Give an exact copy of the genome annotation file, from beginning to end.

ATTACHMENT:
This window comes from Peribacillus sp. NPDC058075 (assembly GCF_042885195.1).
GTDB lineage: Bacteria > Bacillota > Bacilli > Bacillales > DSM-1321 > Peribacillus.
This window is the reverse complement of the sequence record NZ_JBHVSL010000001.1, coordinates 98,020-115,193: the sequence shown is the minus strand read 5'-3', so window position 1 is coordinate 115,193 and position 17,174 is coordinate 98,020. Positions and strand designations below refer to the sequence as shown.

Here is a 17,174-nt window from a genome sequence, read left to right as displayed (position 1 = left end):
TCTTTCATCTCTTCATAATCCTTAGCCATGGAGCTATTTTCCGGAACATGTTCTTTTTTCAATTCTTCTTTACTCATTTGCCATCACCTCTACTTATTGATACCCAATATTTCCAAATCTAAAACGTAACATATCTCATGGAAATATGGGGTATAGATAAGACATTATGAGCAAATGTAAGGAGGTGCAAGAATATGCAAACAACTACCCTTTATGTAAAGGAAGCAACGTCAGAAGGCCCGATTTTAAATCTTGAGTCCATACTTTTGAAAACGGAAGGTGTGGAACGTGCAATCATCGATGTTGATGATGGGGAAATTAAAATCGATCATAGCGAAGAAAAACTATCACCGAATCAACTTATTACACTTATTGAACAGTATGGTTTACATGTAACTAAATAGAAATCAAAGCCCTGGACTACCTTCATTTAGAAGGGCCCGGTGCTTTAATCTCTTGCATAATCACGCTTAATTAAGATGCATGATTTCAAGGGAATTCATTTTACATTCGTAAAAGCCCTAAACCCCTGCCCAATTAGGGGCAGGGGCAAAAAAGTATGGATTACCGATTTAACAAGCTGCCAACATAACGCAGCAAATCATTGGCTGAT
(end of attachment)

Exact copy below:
This window comes from Peribacillus sp. NPDC058075 (assembly GCF_042885195.1).
GTDB lineage: Bacteria > Bacillota > Bacilli > Bacillales > DSM-1321 > Peribacillus.
This window is the reverse complement of the sequence record NZ_JBHVSL010000001.1, coordinates 98,020-115,193: the sequence shown is the minus strand read 5'-3', so window position 1 is coordinate 115,193 and position 17,174 is coordinate 98,020. Positions and strand designations below refer to the sequence as shown.

Here is a 17,174-nt window from a genome sequence, read left to right as displayed (position 1 = left end):
TCTTTCATCTCTTCATAATCCTTAGCCATGGAGCTATTTTCCGGAACATGTTCTTTTTTCAATTCTTCTTTACTCATTTGCCATCACCTCTACTTATTGATACCCAATATTTCCAAATCTAAAACGTAACATATCTCATGGAAATATGGGGTATAGATAAGACATTATGAGCAAATGTAAGGAGGTGCAAGAATATGCAAACAACTACCCTTTATGTAAAGGAAGCAACGTCAGAAGGCCCGATTTTAAATCTTGAGTCCATACTTTTGAAAACGGAAGGTGTGGAACGTGCAATCATCGATGTTGATGATGGGGAAATTAAAATCGATCATAGCGAAGAAAAACTATCACCGAATCAACTTATTACACTTATTGAACAGTATGGTTTACATGTAACTAAATAGAAATCAAAGCCCTGGACTACCTTCATTTAGAAGGGCCCGGTGCTTTAATCTCTTGCATAATCACGCTTAATTAAGATGCATGATTTCAAGGGAATTCATTTTACATTCGTAAAAGCCCTAAACCCCTGCCCAATTAGGGGCAGGGGCAAAAAAGTATGGATTACCGATTTAACAAGCTGCCAACATAACGCAGCAAATCATTGGCTGAT